Figure 3: Average end-to-end distance, rete, end-to-end-distance where the effective concentration Ceff exhibits a maximum, rmax, variance of the end-to-end distance distribution, Δr, maximum of the effective concentration, [Graphic 9] (continuous line), and effective concentration at rete, Ceff(rete) (dashed line), in dependence of the persistence length lp. All lengths are measured in units of the spacer contour length L. Spacers with a persistence length lp < 0.26L are called flexible. Spacers with a persistence length lp > 0.26L are called stiff. For stiff spacers the relation between Δr/L and the persistence length is well described by Δr/L = 0.1L/lp (dotted line).

Effective concentration – harmonic spring and Gaussian chain approximation

The wormlike-chain model requires complex numerical analysis for the calculation of conformational chain properties. In a simplified model the spacer statistics can be described as a harmonic spring or a Gaussian chain with suitably chosen parameters. The advantage of this model is that the effective concentration can be derived in closed form. Furthermore, we show that despite its simplified assumptions the model accurately reproduces the effective concentration Ceff(rete) for flexible as well as for stiff spacers.

Stiff spacer – harmonic spring approximation

A stiff spacer is on average extended to almost its full length. The fluctuations around its most probable end-to-end distance r0 are assumed to be much smaller than the contour length L. We approximate the free energy F, similar to a harmonic spring, as

[1860-5397-11-90-i4]
(4)

with k the effective spring constant and d the end-to-end distance. The effective concentration Ceff(d), i.e., the normalized probability to extend the spacer to a certain end-to-end distance d, reads

[1860-5397-11-90-i5]
(5)

The averaged effective concentration [Graphic 10] as defined in Equation 3 then becomes:

[1860-5397-11-90-i6]
(6)

In order to express the effective concentration in term of the experimentally more relevant average end-to-end distance rete and the variance Δr, we first have to determine the relation between rete and Δr on the one side and k and r0 on the other side.

From the free energy F in Equation 4 the average end-to-end distance rete and the variance Δr are obtained as:

[1860-5397-11-90-i7]
(7)
[1860-5397-11-90-i8]
(8)
[1860-5397-11-90-i9]
(9)
[1860-5397-11-90-i10]
(10)

Note that according to our notation, the average end-to-end distance rete is not equivalent to the root mean squared end-to-end distance [Graphic 11]. The variance Δr hence reads:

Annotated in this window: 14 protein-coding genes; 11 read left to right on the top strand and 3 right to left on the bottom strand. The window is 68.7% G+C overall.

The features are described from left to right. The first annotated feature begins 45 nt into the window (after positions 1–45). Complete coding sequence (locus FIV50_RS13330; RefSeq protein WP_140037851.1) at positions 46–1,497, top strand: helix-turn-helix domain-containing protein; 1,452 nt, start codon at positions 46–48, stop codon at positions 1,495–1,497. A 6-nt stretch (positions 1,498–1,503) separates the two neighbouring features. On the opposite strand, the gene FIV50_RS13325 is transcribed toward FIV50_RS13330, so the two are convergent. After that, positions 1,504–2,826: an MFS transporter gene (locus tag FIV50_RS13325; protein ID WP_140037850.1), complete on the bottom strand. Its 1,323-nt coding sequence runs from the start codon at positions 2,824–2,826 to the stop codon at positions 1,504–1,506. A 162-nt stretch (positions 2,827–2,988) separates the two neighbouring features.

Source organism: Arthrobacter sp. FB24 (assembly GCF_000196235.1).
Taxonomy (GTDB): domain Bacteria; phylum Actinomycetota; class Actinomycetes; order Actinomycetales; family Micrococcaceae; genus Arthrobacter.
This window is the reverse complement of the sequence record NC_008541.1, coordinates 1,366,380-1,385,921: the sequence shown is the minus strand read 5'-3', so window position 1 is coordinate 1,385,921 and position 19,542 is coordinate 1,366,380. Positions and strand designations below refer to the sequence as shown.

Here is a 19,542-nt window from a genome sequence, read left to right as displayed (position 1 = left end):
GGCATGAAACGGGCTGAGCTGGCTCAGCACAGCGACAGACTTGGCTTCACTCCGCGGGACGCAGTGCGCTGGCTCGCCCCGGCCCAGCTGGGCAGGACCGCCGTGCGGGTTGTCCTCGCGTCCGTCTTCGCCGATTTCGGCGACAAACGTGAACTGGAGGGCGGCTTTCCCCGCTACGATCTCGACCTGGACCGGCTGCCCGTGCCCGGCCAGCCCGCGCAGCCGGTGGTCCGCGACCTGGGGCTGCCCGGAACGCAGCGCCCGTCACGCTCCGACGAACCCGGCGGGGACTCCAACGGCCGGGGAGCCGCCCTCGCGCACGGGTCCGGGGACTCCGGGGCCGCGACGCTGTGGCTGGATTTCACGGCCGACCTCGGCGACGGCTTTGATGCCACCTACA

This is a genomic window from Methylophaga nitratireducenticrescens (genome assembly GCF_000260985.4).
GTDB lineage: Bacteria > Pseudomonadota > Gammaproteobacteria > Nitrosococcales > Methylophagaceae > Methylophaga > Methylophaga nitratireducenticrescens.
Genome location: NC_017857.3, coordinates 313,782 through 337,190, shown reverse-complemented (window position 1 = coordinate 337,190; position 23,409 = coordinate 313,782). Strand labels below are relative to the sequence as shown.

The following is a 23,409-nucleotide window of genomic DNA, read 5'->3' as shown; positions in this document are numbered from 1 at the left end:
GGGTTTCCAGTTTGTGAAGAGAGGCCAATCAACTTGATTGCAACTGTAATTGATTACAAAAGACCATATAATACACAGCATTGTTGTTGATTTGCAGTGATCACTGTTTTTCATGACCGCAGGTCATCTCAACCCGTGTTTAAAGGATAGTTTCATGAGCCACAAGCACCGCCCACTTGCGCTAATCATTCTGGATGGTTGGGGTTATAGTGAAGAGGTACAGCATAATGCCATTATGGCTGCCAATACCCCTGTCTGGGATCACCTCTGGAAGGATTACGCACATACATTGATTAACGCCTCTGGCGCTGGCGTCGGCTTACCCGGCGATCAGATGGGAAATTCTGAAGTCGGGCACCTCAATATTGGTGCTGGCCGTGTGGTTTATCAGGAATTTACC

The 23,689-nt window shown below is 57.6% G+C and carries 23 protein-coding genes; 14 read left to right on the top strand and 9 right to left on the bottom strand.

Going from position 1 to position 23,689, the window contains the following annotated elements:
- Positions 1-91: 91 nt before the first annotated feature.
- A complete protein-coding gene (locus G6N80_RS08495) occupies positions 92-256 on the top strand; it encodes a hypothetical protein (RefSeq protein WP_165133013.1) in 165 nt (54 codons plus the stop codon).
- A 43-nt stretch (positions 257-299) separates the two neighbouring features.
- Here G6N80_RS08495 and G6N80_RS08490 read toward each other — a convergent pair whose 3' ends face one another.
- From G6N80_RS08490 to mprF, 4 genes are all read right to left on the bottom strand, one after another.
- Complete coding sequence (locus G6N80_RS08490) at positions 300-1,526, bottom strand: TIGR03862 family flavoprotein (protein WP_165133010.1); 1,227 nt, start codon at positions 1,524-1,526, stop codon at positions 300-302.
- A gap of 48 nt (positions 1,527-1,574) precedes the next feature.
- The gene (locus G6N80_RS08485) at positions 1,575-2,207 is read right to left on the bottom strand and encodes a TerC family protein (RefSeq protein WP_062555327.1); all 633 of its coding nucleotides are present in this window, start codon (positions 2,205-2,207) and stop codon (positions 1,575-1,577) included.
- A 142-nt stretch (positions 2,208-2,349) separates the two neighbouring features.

[1860-5397-11-90-i11]
(11)
[1860-5397-11-90-i12]
(12)

Using Equation 6 and the results for Δr and rete in terms of the model parameters k and r0 in the stiff spacer limit [Graphic 12], the averaged effective concentration reads:

[1860-5397-11-90-i13]
(13)

For a fixed distance d that has to be spanned by the ligand, the effective concentration becomes maximal for rete = d and we obtain, for this optimized spacer length, the result:

[1860-5397-11-90-i14]
(14)

Furthermore, we can differentiate between two cases: 1) the chain fluctuations are smaller than the binding range (Δr << σ) and 2) the chain fluctuations are larger than the binding range (Δr >> σ), leading to

[1860-5397-11-90-i15]
(15)
[1860-5397-11-90-i16]
(16)

We see that in both limits, the maximal effective concentration decreases quadratically with the distance d. More importantly, increasing the stiffness of the spacer (decreasing Δr) increases the effective concentration, but only until the variance Δr becomes of the same order as the binding range σ. For even stiffer spacers the effective concentration stagnates, as can be seen in Equation 15. We conclude that it is not advantageous to increase the spacer stiffness beyond the situation where the end-to-end distance variance Δr becomes smaller than the receptor binding range σ. To compare this model with the wormlike-chain model Equation 16 is rewritten as:

[1860-5397-11-90-i17]
(17)

As can be seen in Figure 4a Equation 17 describes the behavior of stiff wormlike chains very well.

[1860-5397-11-90-4]

Figure 4: Effective concentration for the optimized average end-to-end distance rete=d for the wormlike chain model (continuous line) and the harmonic spring model Equation 17 (dotted line, subfigure a) as well as the Gaussian-chain model Equation 25 (dotted line, subfigure b). In the calculation, we vary the ratio between persistence length and contour length lp/L, which results in different ratios Δr/d and d/L, respectively. (a) Stiff spacers are well approximated by Equation 17. (b) Flexible spacers are well approximated by Equation 25.

Flexible spacer – Gaussian-chain approximation

The effective concentration of flexible polymers is often modeled by a Gaussian chain [11,20,24] with the free energy: